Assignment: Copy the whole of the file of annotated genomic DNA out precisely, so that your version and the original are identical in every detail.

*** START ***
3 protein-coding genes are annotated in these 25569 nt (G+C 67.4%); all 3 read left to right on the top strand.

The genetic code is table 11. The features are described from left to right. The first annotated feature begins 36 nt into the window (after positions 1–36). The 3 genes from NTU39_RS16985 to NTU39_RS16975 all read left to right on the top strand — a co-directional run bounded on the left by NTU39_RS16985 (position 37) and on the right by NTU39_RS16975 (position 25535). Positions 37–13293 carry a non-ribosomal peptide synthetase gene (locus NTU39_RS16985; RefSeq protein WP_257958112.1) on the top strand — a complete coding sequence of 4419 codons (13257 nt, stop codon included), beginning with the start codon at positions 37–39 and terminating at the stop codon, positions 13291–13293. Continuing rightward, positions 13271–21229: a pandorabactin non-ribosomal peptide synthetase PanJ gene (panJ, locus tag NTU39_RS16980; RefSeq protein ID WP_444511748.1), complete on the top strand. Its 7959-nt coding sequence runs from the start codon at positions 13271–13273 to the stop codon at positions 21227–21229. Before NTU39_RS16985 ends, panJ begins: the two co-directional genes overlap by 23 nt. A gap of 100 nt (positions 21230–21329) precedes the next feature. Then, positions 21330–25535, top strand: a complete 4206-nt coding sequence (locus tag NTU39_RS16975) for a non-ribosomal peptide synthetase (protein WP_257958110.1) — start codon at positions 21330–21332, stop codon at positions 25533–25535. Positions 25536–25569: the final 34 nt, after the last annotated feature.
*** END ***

3 protein-coding genes are annotated in these 25569 nt (G+C 67.4%); all 3 read left to right on the top strand.

The genetic code is table 11. The features are described from left to right. The first annotated feature begins 36 nt into the window (after positions 1–36). The 3 genes from NTU39_RS16985 to NTU39_RS16975 all read left to right on the top strand — a co-directional run bounded on the left by NTU39_RS16985 (position 37) and on the right by NTU39_RS16975 (position 25535). Positions 37–13293 carry a non-ribosomal peptide synthetase gene (locus NTU39_RS16985; RefSeq protein WP_257958112.1) on the top strand — a complete coding sequence of 4419 codons (13257 nt, stop codon included), beginning with the start codon at positions 37–39 and terminating at the stop codon, positions 13291–13293. Continuing rightward, positions 13271–21229: a pandorabactin non-ribosomal peptide synthetase PanJ gene (panJ, locus tag NTU39_RS16980; RefSeq protein ID WP_444511748.1), complete on the top strand. Its 7959-nt coding sequence runs from the start codon at positions 13271–13273 to the stop codon at positions 21227–21229. Before NTU39_RS16985 ends, panJ begins: the two co-directional genes overlap by 23 nt. A gap of 100 nt (positions 21230–21329) precedes the next feature. Then, positions 21330–25535, top strand: a complete 4206-nt coding sequence (locus tag NTU39_RS16975) for a non-ribosomal peptide synthetase (protein WP_257958110.1) — start codon at positions 21330–21332, stop codon at positions 25533–25535. Positions 25536–25569: the final 34 nt, after the last annotated feature.